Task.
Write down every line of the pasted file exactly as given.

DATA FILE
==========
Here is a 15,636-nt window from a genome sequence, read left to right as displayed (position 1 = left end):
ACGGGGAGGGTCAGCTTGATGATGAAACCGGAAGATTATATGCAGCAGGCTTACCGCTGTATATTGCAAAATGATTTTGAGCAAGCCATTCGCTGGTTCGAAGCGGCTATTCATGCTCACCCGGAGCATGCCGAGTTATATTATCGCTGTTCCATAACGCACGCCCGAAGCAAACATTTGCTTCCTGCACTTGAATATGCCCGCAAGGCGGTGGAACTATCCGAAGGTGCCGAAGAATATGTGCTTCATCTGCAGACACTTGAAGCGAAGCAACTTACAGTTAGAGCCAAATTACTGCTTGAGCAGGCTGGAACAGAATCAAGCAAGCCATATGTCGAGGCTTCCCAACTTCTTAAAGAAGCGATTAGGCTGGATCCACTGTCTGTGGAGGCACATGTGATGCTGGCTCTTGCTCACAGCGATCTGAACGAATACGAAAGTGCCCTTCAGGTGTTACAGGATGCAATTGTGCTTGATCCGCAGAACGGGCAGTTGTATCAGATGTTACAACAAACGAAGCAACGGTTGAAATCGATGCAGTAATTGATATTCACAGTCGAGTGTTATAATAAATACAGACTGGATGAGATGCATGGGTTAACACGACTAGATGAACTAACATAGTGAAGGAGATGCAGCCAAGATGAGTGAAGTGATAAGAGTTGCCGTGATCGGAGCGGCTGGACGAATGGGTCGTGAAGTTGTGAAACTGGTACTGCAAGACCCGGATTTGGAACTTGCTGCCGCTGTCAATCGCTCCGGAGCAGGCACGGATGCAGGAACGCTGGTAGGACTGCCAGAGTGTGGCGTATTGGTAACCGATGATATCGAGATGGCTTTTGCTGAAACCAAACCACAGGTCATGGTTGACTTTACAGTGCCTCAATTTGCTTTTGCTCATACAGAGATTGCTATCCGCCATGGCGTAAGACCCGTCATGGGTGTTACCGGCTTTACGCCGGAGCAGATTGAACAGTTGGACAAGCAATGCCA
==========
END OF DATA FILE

Here is a 15,636-nt window from a genome sequence, read left to right as displayed (position 1 = left end):
ACGGGGAGGGTCAGCTTGATGATGAAACCGGAAGATTATATGCAGCAGGCTTACCGCTGTATATTGCAAAATGATTTTGAGCAAGCCATTCGCTGGTTCGAAGCGGCTATTCATGCTCACCCGGAGCATGCCGAGTTATATTATCGCTGTTCCATAACGCACGCCCGAAGCAAACATTTGCTTCCTGCACTTGAATATGCCCGCAAGGCGGTGGAACTATCCGAAGGTGCCGAAGAATATGTGCTTCATCTGCAGACACTTGAAGCGAAGCAACTTACAGTTAGAGCCAAATTACTGCTTGAGCAGGCTGGAACAGAATCAAGCAAGCCATATGTCGAGGCTTCCCAACTTCTTAAAGAAGCGATTAGGCTGGATCCACTGTCTGTGGAGGCACATGTGATGCTGGCTCTTGCTCACAGCGATCTGAACGAATACGAAAGTGCCCTTCAGGTGTTACAGGATGCAATTGTGCTTGATCCGCAGAACGGGCAGTTGTATCAGATGTTACAACAAACGAAGCAACGGTTGAAATCGATGCAGTAATTGATATTCACAGTCGAGTGTTATAATAAATACAGACTGGATGAGATGCATGGGTTAACACGACTAGATGAACTAACATAGTGAAGGAGATGCAGCCAAGATGAGTGAAGTGATAAGAGTTGCCGTGATCGGAGCGGCTGGACGAATGGGTCGTGAAGTTGTGAAACTGGTACTGCAAGACCCGGATTTGGAACTTGCTGCCGCTGTCAATCGCTCCGGAGCAGGCACGGATGCAGGAACGCTGGTAGGACTGCCAGAGTGTGGCGTATTGGTAACCGATGATATCGAGATGGCTTTTGCTGAAACCAAACCACAGGTCATGGTTGACTTTACAGTGCCTCAATTTGCTTTTGCTCATACAGAGATTGCTATCCGCCATGGCGTAAGACCCGTCATGGGTGTTACCGGCTTTACGCCGGAGCAGATTGAACAGTTGGACAAGCAATGCCA